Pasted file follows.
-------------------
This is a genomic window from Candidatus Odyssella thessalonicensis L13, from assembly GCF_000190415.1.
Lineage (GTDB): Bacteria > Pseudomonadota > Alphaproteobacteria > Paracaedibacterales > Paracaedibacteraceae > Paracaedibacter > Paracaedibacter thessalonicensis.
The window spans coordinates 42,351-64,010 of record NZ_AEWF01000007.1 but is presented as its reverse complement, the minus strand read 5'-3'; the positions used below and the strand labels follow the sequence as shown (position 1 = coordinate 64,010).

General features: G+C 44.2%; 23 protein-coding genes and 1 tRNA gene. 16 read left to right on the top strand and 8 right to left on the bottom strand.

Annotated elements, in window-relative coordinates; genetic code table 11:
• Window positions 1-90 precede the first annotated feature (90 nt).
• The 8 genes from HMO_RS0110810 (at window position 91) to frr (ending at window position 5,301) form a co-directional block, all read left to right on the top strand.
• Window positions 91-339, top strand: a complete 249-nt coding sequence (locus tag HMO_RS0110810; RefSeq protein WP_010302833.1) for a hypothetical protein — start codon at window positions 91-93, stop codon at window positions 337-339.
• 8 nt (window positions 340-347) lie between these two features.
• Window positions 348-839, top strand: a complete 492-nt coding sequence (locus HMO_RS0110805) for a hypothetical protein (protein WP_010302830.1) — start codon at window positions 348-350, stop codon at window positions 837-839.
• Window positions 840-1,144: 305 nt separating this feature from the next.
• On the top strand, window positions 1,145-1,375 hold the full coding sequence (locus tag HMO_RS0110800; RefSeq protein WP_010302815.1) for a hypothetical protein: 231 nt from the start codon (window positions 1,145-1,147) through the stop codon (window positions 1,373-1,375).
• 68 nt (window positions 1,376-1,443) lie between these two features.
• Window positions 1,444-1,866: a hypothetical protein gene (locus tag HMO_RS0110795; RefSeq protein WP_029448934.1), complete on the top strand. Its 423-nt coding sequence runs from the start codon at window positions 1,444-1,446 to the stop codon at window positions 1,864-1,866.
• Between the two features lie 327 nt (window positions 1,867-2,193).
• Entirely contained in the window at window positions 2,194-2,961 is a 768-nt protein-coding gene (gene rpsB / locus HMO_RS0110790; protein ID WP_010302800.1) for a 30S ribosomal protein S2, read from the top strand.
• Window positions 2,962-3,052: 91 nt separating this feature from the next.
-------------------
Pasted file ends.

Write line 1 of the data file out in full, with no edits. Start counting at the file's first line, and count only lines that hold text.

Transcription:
This is a genomic window from Candidatus Odyssella thessalonicensis L13, from assembly GCF_000190415.1.